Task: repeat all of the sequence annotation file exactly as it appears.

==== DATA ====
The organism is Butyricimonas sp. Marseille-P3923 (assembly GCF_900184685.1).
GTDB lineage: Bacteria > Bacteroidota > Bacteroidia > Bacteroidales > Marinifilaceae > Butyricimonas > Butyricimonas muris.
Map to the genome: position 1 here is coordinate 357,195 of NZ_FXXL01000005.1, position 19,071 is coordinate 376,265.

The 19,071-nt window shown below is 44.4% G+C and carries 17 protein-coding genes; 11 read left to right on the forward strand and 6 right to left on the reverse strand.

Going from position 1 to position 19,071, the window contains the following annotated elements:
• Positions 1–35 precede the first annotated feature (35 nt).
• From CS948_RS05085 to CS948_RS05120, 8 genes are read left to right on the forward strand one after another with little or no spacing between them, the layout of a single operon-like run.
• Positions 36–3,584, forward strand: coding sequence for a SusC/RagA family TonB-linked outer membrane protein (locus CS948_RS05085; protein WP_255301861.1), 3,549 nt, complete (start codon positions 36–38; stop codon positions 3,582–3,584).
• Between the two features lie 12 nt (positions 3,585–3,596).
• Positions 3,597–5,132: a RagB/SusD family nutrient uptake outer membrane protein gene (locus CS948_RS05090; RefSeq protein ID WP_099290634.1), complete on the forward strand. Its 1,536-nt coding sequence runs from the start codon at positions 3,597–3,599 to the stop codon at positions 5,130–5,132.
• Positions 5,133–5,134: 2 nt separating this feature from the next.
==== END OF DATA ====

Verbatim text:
The organism is Butyricimonas sp. Marseille-P3923 (assembly GCF_900184685.1).
GTDB lineage: Bacteria > Bacteroidota > Bacteroidia > Bacteroidales > Marinifilaceae > Butyricimonas > Butyricimonas muris.
Map to the genome: position 1 here is coordinate 357,195 of NZ_FXXL01000005.1, position 19,071 is coordinate 376,265.

The 19,071-nt window shown below is 44.4% G+C and carries 17 protein-coding genes; 11 read left to right on the forward strand and 6 right to left on the reverse strand.

Going from position 1 to position 19,071, the window contains the following annotated elements:
• Positions 1–35 precede the first annotated feature (35 nt).
• From CS948_RS05085 to CS948_RS05120, 8 genes are read left to right on the forward strand one after another with little or no spacing between them, the layout of a single operon-like run.
• Positions 36–3,584, forward strand: coding sequence for a SusC/RagA family TonB-linked outer membrane protein (locus CS948_RS05085; protein WP_255301861.1), 3,549 nt, complete (start codon positions 36–38; stop codon positions 3,582–3,584).
• Between the two features lie 12 nt (positions 3,585–3,596).
• Positions 3,597–5,132: a RagB/SusD family nutrient uptake outer membrane protein gene (locus CS948_RS05090; RefSeq protein ID WP_099290634.1), complete on the forward strand. Its 1,536-nt coding sequence runs from the start codon at positions 3,597–3,599 to the stop codon at positions 5,130–5,132.
• Positions 5,133–5,134: 2 nt separating this feature from the next.